Citigroup predicts that UK inflation will return to 2% in autumn

The government has hope that rapid drops in gas prices will help solve some of its most pressing economic problems

Citigroup predicts that UK inflation will plummet from double-digit rates down to around 2% by the end this year. Rapid falls in gas prices offer Rishi Sunak’s government hope to solve some of its most pressing economic problems.

Citi stated Wednesday that consumer price inflation would likely fall to 2.3% in November. This is well below the Bank of England forecast of 4% for the fourth quarter.

The UK Prime Minister has received a boost from the new projections, which could make it easier for him to resolve strikes in the public sector over pay and fulfill his promise to halve inflation by the end the year. Inflation in January was 10.1%.

Benjamin Nabarro (Citi’s chief UK economist) stated that the faster fall in inflation this year mainly reflects a decrease in prices, especially in energy. He expects UK headline inflation will fall to below 5% from July. He had expected this to happen in October a month ago.

Citi’s latest forecasts indicate a possible fall in household energy bills, as wholesale gas prices continue their decline. In the last two months, the price of UK gas to be delivered in September has fallen by more than 80 percent from its peak in August. It was at PS2.60 per therm.

According to the latest forecasts by consultancy Cornwall Insight, these falls will result in a lower electricity price cap for the fourth quarter of the year. It will be as low as PS3,295 for a household that has an average consumption of gas or electricity and go down to PS2,161,

Inflation will be lowered by lower energy prices. The cap is expected to be lower than the PS2,500 energy price guarantee for the fourth quarter 2022.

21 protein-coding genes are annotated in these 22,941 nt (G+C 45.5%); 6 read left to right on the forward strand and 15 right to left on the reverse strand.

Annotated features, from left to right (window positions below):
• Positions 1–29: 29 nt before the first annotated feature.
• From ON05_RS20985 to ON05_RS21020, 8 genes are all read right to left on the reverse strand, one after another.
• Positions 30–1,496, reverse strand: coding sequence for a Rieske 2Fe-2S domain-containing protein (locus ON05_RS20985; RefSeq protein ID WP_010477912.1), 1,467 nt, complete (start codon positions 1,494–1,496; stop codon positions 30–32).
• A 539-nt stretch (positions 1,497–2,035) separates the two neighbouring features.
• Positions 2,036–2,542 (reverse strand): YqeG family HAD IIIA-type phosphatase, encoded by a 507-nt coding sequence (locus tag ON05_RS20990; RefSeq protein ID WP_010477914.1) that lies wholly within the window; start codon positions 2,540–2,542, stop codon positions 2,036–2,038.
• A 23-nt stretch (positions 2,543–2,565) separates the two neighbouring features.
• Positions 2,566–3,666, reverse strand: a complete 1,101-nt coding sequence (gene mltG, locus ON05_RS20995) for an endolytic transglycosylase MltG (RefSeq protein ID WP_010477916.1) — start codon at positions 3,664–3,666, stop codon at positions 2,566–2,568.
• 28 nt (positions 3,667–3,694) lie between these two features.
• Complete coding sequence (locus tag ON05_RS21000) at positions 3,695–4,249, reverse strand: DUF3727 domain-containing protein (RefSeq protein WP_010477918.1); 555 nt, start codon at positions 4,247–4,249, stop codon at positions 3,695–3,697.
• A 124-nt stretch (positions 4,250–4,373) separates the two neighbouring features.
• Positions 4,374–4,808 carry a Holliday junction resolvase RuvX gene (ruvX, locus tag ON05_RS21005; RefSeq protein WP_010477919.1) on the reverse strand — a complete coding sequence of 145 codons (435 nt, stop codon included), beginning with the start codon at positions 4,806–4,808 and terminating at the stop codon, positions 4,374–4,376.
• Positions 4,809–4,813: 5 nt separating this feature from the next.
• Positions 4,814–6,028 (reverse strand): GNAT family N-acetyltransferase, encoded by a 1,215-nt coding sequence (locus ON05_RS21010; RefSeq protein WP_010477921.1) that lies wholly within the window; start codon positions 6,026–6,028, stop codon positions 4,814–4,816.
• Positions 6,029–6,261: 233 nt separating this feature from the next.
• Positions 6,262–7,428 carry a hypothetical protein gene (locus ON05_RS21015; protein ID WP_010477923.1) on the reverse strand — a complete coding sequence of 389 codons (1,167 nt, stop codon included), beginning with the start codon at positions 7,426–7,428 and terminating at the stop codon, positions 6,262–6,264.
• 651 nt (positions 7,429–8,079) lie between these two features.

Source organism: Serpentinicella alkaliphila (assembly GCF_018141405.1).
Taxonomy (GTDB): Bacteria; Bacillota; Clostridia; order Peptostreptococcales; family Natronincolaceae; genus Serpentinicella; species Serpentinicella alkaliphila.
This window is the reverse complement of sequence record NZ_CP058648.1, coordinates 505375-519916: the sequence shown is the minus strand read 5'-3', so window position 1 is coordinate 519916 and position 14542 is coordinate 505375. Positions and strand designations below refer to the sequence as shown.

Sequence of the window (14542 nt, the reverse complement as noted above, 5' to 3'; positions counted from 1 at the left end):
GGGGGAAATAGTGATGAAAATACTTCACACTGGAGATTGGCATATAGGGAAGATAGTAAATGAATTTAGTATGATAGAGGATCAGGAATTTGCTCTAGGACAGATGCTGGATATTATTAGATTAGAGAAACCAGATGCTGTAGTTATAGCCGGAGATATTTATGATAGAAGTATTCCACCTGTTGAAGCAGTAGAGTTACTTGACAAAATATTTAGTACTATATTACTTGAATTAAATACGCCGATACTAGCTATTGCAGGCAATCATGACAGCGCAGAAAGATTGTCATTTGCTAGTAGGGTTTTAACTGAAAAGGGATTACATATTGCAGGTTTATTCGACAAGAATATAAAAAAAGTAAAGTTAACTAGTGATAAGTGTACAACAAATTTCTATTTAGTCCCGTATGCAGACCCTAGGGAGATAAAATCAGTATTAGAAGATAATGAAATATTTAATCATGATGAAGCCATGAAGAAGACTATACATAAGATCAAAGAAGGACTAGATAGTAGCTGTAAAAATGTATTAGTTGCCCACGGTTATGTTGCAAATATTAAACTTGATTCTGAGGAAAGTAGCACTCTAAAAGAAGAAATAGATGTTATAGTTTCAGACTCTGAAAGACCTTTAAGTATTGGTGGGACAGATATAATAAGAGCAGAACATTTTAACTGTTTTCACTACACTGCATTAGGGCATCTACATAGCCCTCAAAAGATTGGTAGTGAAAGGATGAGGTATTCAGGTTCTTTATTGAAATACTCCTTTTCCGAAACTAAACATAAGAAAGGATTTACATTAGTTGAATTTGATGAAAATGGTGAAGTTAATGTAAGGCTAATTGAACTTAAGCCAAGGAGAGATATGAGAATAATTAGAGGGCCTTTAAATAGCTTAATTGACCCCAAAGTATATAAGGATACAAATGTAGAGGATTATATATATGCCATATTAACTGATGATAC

The Office for National Statistics will increase the percentage of gas and electricity in its consumer price index from 3.6 percent to 4.8 percent this year, accelerating the decline in inflation. The index’s higher weighting for electricity and gas will help to lower inflation.

Nabarro predicted that retail price inflation, which is used for upgrading PS560bn inflation-linked government debt, will also fall quickly, providing a potential boost for the public finances. This would limit the debt servicing costs.

He anticipates that the RPI inflation measure will drop from 13.4% to 4.3 percent in the fourth quarter. This is well below the Office for Budget Responsibility’s November forecast of 6.3 percent towards the end 2023.

This would allow the government to reduce the cost of servicing its debt. The UK is more vulnerable than other countries to this area because of the higher proportion of its inflation-linked debt.

According to the Treasury’s survey, the average CPI inflation forecast for the fourth quarter by economists was 4.5 percent. This is down from the January poll which saw a 5 percent prediction. The RPI forecast for this same period was 6 percent, which is down from 6.8 percent forecast one month ago.